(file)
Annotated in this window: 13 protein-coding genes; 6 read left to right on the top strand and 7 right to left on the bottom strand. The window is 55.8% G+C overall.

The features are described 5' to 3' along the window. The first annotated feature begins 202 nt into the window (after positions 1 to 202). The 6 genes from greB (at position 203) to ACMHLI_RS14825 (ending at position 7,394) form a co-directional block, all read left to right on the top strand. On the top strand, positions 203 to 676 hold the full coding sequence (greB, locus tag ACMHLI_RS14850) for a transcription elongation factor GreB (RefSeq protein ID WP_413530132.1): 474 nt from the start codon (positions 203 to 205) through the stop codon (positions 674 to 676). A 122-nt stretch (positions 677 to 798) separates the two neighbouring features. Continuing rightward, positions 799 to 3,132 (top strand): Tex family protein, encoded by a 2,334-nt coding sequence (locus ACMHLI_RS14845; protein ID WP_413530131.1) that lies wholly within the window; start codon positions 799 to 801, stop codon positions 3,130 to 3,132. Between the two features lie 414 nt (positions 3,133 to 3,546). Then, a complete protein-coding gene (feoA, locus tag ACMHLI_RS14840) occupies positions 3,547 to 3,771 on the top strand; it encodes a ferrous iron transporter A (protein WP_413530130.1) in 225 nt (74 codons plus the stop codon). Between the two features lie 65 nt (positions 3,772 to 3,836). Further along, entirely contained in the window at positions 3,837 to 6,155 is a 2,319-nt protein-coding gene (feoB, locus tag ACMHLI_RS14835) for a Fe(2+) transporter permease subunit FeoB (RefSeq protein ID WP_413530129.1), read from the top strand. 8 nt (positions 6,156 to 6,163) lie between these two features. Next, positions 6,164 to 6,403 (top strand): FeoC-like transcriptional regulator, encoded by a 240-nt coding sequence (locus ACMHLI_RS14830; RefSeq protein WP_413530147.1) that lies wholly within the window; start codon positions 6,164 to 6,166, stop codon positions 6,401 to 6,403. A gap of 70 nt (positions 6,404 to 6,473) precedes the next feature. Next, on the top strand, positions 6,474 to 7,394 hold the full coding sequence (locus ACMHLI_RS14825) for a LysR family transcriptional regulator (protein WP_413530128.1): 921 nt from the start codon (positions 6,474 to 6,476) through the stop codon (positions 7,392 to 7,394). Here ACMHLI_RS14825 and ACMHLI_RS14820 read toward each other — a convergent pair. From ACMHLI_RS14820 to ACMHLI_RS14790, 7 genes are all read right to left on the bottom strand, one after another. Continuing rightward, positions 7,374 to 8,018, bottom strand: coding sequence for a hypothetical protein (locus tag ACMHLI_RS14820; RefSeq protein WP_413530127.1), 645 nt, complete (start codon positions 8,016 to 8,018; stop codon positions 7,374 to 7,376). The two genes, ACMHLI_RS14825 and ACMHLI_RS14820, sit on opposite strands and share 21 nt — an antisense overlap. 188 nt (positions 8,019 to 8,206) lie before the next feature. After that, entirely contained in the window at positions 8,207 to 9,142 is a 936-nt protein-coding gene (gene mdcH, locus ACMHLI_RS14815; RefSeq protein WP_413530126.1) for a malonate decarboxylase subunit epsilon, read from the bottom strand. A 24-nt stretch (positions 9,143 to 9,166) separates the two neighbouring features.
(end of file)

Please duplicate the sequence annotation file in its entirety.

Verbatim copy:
Annotated in this window: 13 protein-coding genes; 6 read left to right on the top strand and 7 right to left on the bottom strand. The window is 55.8% G+C overall.

The features are described 5' to 3' along the window. The first annotated feature begins 202 nt into the window (after positions 1 to 202). The 6 genes from greB (at position 203) to ACMHLI_RS14825 (ending at position 7,394) form a co-directional block, all read left to right on the top strand. On the top strand, positions 203 to 676 hold the full coding sequence (greB, locus tag ACMHLI_RS14850) for a transcription elongation factor GreB (RefSeq protein ID WP_413530132.1): 474 nt from the start codon (positions 203 to 205) through the stop codon (positions 674 to 676). A 122-nt stretch (positions 677 to 798) separates the two neighbouring features. Continuing rightward, positions 799 to 3,132 (top strand): Tex family protein, encoded by a 2,334-nt coding sequence (locus ACMHLI_RS14845; protein ID WP_413530131.1) that lies wholly within the window; start codon positions 799 to 801, stop codon positions 3,130 to 3,132. Between the two features lie 414 nt (positions 3,133 to 3,546). Then, a complete protein-coding gene (feoA, locus tag ACMHLI_RS14840) occupies positions 3,547 to 3,771 on the top strand; it encodes a ferrous iron transporter A (protein WP_413530130.1) in 225 nt (74 codons plus the stop codon). Between the two features lie 65 nt (positions 3,772 to 3,836). Further along, entirely contained in the window at positions 3,837 to 6,155 is a 2,319-nt protein-coding gene (feoB, locus tag ACMHLI_RS14835) for a Fe(2+) transporter permease subunit FeoB (RefSeq protein ID WP_413530129.1), read from the top strand. 8 nt (positions 6,156 to 6,163) lie between these two features. Next, positions 6,164 to 6,403 (top strand): FeoC-like transcriptional regulator, encoded by a 240-nt coding sequence (locus ACMHLI_RS14830; RefSeq protein WP_413530147.1) that lies wholly within the window; start codon positions 6,164 to 6,166, stop codon positions 6,401 to 6,403. A gap of 70 nt (positions 6,404 to 6,473) precedes the next feature. Next, on the top strand, positions 6,474 to 7,394 hold the full coding sequence (locus ACMHLI_RS14825) for a LysR family transcriptional regulator (protein WP_413530128.1): 921 nt from the start codon (positions 6,474 to 6,476) through the stop codon (positions 7,392 to 7,394). Here ACMHLI_RS14825 and ACMHLI_RS14820 read toward each other — a convergent pair. From ACMHLI_RS14820 to ACMHLI_RS14790, 7 genes are all read right to left on the bottom strand, one after another. Continuing rightward, positions 7,374 to 8,018, bottom strand: coding sequence for a hypothetical protein (locus tag ACMHLI_RS14820; RefSeq protein WP_413530127.1), 645 nt, complete (start codon positions 8,016 to 8,018; stop codon positions 7,374 to 7,376). The two genes, ACMHLI_RS14825 and ACMHLI_RS14820, sit on opposite strands and share 21 nt — an antisense overlap. 188 nt (positions 8,019 to 8,206) lie before the next feature. After that, entirely contained in the window at positions 8,207 to 9,142 is a 936-nt protein-coding gene (gene mdcH, locus ACMHLI_RS14815; RefSeq protein WP_413530126.1) for a malonate decarboxylase subunit epsilon, read from the bottom strand. A 24-nt stretch (positions 9,143 to 9,166) separates the two neighbouring features.